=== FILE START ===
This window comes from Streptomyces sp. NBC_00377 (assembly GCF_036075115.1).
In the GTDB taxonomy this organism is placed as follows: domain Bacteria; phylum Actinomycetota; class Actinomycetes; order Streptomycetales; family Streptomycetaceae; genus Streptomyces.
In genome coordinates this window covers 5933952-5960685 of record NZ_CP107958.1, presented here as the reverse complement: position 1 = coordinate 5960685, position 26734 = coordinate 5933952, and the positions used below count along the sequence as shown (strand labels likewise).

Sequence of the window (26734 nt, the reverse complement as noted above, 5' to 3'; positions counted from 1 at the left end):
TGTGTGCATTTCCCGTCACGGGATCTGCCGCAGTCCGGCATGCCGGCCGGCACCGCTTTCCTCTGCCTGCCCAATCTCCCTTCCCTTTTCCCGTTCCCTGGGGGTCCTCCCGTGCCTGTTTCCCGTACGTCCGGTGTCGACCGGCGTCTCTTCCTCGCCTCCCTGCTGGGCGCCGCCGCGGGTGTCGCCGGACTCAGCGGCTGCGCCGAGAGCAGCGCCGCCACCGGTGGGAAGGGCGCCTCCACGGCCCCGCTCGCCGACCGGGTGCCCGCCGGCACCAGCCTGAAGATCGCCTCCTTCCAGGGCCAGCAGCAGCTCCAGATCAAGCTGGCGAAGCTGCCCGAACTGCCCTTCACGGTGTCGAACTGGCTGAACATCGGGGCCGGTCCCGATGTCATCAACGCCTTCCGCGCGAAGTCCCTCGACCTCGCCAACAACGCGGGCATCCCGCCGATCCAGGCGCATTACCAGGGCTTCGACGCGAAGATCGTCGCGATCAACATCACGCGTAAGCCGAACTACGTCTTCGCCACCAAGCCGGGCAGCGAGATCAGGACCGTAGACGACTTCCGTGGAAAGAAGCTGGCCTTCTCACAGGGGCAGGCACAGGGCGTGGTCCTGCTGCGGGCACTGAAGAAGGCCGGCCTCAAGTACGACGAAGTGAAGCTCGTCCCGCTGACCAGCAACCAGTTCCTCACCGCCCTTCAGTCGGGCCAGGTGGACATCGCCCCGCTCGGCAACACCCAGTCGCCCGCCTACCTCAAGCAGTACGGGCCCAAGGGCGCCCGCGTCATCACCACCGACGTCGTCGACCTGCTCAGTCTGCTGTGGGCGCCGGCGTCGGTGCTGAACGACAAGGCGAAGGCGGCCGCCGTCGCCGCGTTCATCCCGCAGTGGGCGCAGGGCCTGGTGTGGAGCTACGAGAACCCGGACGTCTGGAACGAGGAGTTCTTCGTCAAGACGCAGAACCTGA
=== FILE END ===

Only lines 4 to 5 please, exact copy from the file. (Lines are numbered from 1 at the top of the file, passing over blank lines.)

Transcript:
Sequence of the window (26734 nt, the reverse complement as noted above, 5' to 3'; positions counted from 1 at the left end):
TGTGTGCATTTCCCGTCACGGGATCTGCCGCAGTCCGGCATGCCGGCCGGCACCGCTTTCCTCTGCCTGCCCAATCTCCCTTCCCTTTTCCCGTTCCCTGGGGGTCCTCCCGTGCCTGTTTCCCGTACGTCCGGTGTCGACCGGCGTCTCTTCCTCGCCTCCCTGCTGGGCGCCGCCGCGGGTGTCGCCGGACTCAGCGGCTGCGCCGAGAGCAGCGCCGCCACCGGTGGGAAGGGCGCCTCCACGGCCCCGCTCGCCGACCGGGTGCCCGCCGGCACCAGCCTGAAGATCGCCTCCTTCCAGGGCCAGCAGCAGCTCCAGATCAAGCTGGCGAAGCTGCCCGAACTGCCCTTCACGGTGTCGAACTGGCTGAACATCGGGGCCGGTCCCGATGTCATCAACGCCTTCCGCGCGAAGTCCCTCGACCTCGCCAACAACGCGGGCATCCCGCCGATCCAGGCGCATTACCAGGGCTTCGACGCGAAGATCGTCGCGATCAACATCACGCGTAAGCCGAACTACGTCTTCGCCACCAAGCCGGGCAGCGAGATCAGGACCGTAGACGACTTCCGTGGAAAGAAGCTGGCCTTCTCACAGGGGCAGGCACAGGGCGTGGTCCTGCTGCGGGCACTGAAGAAGGCCGGCCTCAAGTACGACGAAGTGAAGCTCGTCCCGCTGACCAGCAACCAGTTCCTCACCGCCCTTCAGTCGGGCCAGGTGGACATCGCCCCGCTCGGCAACACCCAGTCGCCCGCCTACCTCAAGCAGTACGGGCCCAAGGGCGCCCGCGTCATCACCACCGACGTCGTCGACCTGCTCAGTCTGCTGTGGGCGCCGGCGTCGGTGCTGAACGACAAGGCGAAGGCGGCCGCCGTCGCCGCGTTCATCCCGCAGTGGGCGCAGGGCCTGGTGTGGAGCTACGAGAACCCGGACGTCTGGAACGAGGAGTTCTTCGTCAAGACGCAGAACCTGA